Science

Neanderthals used the fire to build tools 170,000 years ago

 

 

 

 

 

Italian archaeologists and scientists have found the first early signs of using fire and wood processing from Neanderthals. Neanderthals who lived in Tuscany in central Italy about 170,000 years ago probably used the fire to process wooden tools, which they then used to search for food.

Scientists studied 58 half-broken wooden tools, as well as 200 stone objects and many ancient elephant bones that were discovered in 2012 in excavations at the foot of a hill in Grosseto, southern Tuscany. The findings were dated from the Middle Pleistocene (171,000 years ago), when the surrounding area was inhabited by Neanderthals.

Researchers led by archaeologist Biancamaria Aranguren, of the Italian Ministry of Culture, who published the PNAS journal, concluded that the instruments, each of at least one meter in length, mainly of wood, as well as oak, cedar and frost, were used for the scraping of the soil for the purpose of harvesting plants or hunting small animals.

The microanalysis of the blackened surfaces of each tool revealed that it had been treated both by stones and by fire, so that at one end a blunt nose is created and on the other a rounded handle, so that it can be used more efficiently.

Given that the pyxus is one of the toughest and heaviest woods in Europe, researchers have pointed out that the new findings strengthen the belief in early Neanderthal’s skills in the field of fire technology, that is, the use of fire to modify of a material.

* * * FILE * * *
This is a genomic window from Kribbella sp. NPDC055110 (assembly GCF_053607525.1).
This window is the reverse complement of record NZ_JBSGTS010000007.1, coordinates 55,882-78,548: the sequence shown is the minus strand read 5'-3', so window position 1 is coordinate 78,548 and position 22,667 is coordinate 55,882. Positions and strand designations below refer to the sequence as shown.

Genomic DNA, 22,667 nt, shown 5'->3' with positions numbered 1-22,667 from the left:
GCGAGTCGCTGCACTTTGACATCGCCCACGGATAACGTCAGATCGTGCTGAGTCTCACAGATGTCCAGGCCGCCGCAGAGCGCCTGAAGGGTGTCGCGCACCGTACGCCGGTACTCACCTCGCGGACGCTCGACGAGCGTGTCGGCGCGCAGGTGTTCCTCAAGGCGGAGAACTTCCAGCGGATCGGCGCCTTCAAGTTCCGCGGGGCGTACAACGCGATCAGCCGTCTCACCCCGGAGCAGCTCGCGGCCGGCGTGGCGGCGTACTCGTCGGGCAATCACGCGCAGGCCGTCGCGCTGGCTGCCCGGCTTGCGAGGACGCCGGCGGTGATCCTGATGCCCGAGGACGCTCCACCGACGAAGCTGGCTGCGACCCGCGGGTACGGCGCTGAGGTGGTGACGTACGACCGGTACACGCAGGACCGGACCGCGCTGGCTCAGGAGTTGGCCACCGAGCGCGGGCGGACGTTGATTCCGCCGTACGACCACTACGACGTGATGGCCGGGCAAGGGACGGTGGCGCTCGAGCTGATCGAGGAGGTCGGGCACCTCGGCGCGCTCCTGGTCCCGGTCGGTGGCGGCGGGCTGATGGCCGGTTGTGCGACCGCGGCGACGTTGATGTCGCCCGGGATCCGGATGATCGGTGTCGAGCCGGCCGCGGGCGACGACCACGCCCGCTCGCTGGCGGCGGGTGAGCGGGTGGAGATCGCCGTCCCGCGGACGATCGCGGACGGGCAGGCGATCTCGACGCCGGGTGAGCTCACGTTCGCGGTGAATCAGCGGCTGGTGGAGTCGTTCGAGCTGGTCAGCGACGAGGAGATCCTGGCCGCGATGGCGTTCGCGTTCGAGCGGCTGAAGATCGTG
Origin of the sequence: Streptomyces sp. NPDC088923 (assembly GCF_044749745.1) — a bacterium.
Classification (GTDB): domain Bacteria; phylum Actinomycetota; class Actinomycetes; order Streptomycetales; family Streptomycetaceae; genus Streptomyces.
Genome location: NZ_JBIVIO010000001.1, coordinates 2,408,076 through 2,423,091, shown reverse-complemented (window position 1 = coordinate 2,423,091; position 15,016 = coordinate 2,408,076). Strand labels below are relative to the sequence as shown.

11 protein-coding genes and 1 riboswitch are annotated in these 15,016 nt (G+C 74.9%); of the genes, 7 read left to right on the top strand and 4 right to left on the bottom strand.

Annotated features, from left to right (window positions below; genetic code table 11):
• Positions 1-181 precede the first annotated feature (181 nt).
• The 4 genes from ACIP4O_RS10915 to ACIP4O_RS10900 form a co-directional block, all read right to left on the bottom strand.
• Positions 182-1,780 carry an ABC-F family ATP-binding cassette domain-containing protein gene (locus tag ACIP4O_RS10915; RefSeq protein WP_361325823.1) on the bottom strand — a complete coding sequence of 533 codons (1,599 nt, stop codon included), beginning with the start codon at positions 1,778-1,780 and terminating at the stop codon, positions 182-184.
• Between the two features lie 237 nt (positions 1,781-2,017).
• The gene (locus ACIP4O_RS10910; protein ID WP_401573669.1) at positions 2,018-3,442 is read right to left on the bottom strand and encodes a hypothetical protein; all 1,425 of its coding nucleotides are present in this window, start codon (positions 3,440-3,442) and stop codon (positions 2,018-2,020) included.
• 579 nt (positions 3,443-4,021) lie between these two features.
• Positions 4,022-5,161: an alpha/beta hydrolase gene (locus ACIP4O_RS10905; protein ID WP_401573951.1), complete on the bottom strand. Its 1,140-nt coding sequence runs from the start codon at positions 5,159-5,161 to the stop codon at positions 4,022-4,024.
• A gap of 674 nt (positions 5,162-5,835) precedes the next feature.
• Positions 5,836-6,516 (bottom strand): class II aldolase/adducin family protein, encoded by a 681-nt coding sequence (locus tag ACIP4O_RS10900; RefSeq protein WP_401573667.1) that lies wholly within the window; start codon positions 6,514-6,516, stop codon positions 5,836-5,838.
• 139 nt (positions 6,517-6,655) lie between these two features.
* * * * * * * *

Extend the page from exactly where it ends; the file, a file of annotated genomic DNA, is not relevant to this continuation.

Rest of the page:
Neanderthals appeared in Europe perhaps 400,000 years ago, but it is unknown when they started using fire on a regular basis. To date, the earliest evidence of controlled use of fire by our cousins ​​is about 130,000 years ago, according to Science.

Because wood decomposes faster than other materials such as stones and bones, it is very unusual to discover prehistoric wooden objects. The oldest wooden weapons have been found in Schenge, Germany, and are believed to have been constructed about 300,000 years ago by either our ancestor, the “Homo heidelbergensis” or Neanderthals.

For discovery-shock researchers have said. “I thought, but it is impossible! What is this?”, Said Aranguren. None of the other finds, the stone objects and the elephant bones, found along with the woods, did not bring the slightest trace of burning. On the other hand, some wooden tools were tanned not only at their two edges but throughout their length, which may mean that the fire was used to melt them.

To make sure this was possible, the researchers used the same prehistoric technique, using fire and pointed stones, to make their own tools of wooden branches and succeed. Similar wooden tools for food search use to date hunting traps in Australia and South Africa.

However, not all scientists are convinced. “Since there are no human bones associated with these wooden tools, how do we know that they were actually made of Neanderthals?” Wondered the paleoanthropologist Sara Bheli of New York University, who did not rule out that the builders were the ancestors of the ” (Homo sapiens).

But if it turns out that it was actually Neanderthals, then, as archaeologist John Rick of Stanford University in California said, “humanises the Neanderthals.”